Symplectic integrator

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In mathematics, a symplectic integrator (SI) is a numerical integration scheme for a specific group of differential equations related to classical mechanics and symplectic geometry. Symplectic integrators form the subclass of geometric integrators which, by definition, are canonical transformations. They are widely used in molecular dynamics, discrete element methods, accelerator physics, and celestial mechanics.

Introduction[edit]

Symplectic integrators are designed for the numerical solution of Hamilton's equations, which read

\dot p = -\frac{\partial H}{\partial q} \quad\mbox{and}\quad \dot q = \frac{\partial H}{\partial p},

where q denotes the position coordinates, p the momentum coordinates, and H is the Hamiltonian. The set of position and momentum coordinates (q,p) are called canonical coordinates. (See Hamiltonian mechanics for more background.)

The time evolution of Hamilton's equations is a symplectomorphism, meaning that it conserves the symplectic two-form dp \wedge dq. A numerical scheme is a symplectic integrator if it also conserves this two-form.

Symplectic integrators possess as a conserved quantity a Hamiltonian which is slightly perturbed from the original one. By virtue of these advantages, the SI scheme has been widely applied to the calculations of long-term evolution of chaotic Hamiltonian systems ranging from the Kepler problem to the classical and semi-classical simulations in molecular dynamics.

Most of the usual numerical methods, like the primitive Euler scheme and the classical Runge-Kutta scheme, are not symplectic integrators.

Splitting methods for separable Hamiltonians[edit]

A widely used class of symplectic integrators is formed by the splitting methods.

Assume that the Hamiltonian is separable, meaning that it can be written in the form


H(p,q) = T(p) + V(q). \qquad\qquad (1)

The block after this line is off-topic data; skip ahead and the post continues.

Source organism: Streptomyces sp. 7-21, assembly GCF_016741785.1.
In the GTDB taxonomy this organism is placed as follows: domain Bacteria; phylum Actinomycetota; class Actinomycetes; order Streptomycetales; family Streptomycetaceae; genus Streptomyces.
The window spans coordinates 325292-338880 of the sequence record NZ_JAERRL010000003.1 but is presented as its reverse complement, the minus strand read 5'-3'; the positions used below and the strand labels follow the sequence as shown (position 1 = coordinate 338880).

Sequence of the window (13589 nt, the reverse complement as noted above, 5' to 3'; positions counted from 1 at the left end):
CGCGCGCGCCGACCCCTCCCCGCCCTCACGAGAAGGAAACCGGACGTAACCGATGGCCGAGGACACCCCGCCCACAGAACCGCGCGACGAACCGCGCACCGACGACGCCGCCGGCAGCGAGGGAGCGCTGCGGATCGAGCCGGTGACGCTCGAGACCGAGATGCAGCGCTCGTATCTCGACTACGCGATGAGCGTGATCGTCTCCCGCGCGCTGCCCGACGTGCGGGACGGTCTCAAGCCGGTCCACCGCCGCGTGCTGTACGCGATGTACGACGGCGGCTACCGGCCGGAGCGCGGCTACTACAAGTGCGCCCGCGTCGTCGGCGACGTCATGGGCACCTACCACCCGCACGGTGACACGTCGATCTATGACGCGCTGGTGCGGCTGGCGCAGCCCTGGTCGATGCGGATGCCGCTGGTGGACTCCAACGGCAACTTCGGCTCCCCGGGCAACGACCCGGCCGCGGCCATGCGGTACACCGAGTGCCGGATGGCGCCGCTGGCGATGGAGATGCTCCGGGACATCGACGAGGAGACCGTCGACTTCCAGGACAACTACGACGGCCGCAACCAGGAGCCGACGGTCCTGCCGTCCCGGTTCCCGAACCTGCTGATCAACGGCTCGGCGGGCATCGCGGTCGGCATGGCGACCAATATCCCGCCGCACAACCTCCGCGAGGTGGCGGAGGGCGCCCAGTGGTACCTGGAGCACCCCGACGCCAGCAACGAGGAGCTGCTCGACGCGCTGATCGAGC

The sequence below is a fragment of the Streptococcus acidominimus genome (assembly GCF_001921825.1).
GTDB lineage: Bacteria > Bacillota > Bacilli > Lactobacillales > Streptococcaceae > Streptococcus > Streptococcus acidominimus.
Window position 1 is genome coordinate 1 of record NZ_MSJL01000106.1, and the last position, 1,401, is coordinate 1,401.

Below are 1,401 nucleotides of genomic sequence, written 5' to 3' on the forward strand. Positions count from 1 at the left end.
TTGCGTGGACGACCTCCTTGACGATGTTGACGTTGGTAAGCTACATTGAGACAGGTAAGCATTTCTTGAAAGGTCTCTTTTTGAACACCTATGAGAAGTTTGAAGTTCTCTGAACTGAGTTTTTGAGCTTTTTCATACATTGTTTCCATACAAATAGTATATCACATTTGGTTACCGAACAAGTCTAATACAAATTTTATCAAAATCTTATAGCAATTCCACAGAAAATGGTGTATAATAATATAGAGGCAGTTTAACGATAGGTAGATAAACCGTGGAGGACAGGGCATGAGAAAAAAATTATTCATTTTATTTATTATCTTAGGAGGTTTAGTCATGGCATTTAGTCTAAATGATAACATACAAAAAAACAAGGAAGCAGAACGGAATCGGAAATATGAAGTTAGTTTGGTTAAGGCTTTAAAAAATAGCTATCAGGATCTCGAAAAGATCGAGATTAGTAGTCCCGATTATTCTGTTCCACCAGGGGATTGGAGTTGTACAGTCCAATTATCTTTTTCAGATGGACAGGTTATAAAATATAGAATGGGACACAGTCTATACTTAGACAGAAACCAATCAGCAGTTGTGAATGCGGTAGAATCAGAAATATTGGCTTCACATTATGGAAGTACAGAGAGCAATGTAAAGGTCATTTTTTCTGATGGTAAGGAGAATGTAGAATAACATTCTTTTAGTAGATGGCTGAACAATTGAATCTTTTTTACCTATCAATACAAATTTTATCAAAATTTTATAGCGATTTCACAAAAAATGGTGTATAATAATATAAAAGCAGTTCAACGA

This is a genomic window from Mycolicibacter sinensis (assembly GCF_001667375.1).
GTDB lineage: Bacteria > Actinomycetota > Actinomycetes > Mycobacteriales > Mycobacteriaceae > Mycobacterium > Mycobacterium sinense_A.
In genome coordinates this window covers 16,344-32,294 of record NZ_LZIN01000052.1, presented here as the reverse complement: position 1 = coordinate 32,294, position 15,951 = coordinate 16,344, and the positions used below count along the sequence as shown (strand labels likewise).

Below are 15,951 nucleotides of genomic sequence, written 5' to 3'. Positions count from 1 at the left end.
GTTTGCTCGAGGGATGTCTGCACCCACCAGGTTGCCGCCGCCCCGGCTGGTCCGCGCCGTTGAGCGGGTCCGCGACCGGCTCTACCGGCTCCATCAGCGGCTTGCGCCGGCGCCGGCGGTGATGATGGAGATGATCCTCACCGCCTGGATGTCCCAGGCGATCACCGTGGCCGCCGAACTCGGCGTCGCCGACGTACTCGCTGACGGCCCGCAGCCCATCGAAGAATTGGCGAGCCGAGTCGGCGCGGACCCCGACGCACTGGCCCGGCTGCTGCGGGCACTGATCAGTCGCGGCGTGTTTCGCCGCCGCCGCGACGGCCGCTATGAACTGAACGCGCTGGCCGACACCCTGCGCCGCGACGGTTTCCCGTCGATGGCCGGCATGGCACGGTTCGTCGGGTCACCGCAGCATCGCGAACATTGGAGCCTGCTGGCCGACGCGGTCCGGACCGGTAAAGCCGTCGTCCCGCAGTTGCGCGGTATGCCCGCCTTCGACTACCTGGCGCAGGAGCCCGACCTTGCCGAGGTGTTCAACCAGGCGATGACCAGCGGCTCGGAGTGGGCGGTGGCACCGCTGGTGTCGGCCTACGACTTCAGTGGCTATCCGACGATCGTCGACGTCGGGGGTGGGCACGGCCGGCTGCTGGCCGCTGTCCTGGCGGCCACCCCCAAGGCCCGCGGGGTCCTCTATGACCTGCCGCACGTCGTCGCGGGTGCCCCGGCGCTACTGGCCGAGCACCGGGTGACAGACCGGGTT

This happens frequently in Hamiltonian mechanics, with T being the kinetic energy and V the potential energy.

For the notational simplicity, let us introduce the symbol z=(q,p) to denote the canonical coordinates including both the position and momentum coordinates. Then, the set of the Hamiltonian's equations given in the introduction can be expressed in a single expression as


\dot{z}=\{z,H(z)\}  \ \ \ \ \ \ \ \ \ \ \ \ \ \ \ \ (2)

where \{\cdot, \cdot\} is a Poisson bracket. Furthermore, by introducing an operator, D_H \cdot = \{\cdot, H\}, which returns a Poisson bracket of the operand with the Hamiltonian, the expression of the Hamilton's equation can be further simplified to


\dot{z}=-D_H z

where the negative sign results from the anti-symmetric Poisson brackets.

The formal solution of this set of equations is given as a matrix exponential:


z(\tau)=\exp(\tau D_H)z(0).   \ \ \ \ \ \ \ \ \ \ \ \ \ \ \ \ (3)

Note the positivity of  \tau D_H in the matrix exponential.

When the Hamiltonian has the form of eq. (1), the solution (3) is equivalent to


z(\tau) = \exp[\tau (D_T + D_V)]z(0).   \ \ \ \ \ \ \ \ \ \ \ \ \ \ \ \ (4)

The SI scheme approximates the time-evolution operator \exp[\tau (D_T + D_V)] in the formal solution (4) by a product of operators as


\begin{array}{rl}
\exp[\tau (D_T + D_V)] & = \prod_{i=1}^k \exp(c_i \tau D_T)\exp(d_i \tau D_V) + O(\tau^{k+1}) \\ \\
&= \exp(c_1 \tau D_T)\exp(d_1 \tau D_V)\dots\exp(c_k \tau D_T)\exp(d_k \tau D_V) + O(\tau^{k+1})
\end{array}, \ \ \ \ \ \ \ \ \ \ \ \ \ \ \ \  (5)

where c_i and d_i are real numbers, k is an integer, which is called the order of the integrator, and where \sum_{i=1}^k c_i = \sum_{i=1}^k d_i = 1. Note that each of the operators \exp(c_i \tau D_T) and \exp(d_i \tau D_V) provides a symplectic map, so their product appearing in the right hand side of (5) also constitutes a symplectic map.

Since D_T^2 z = \{\{z,T\},T\} = \{(\dot{q}, 0),T\} = (0,0) for all z, we can conclude that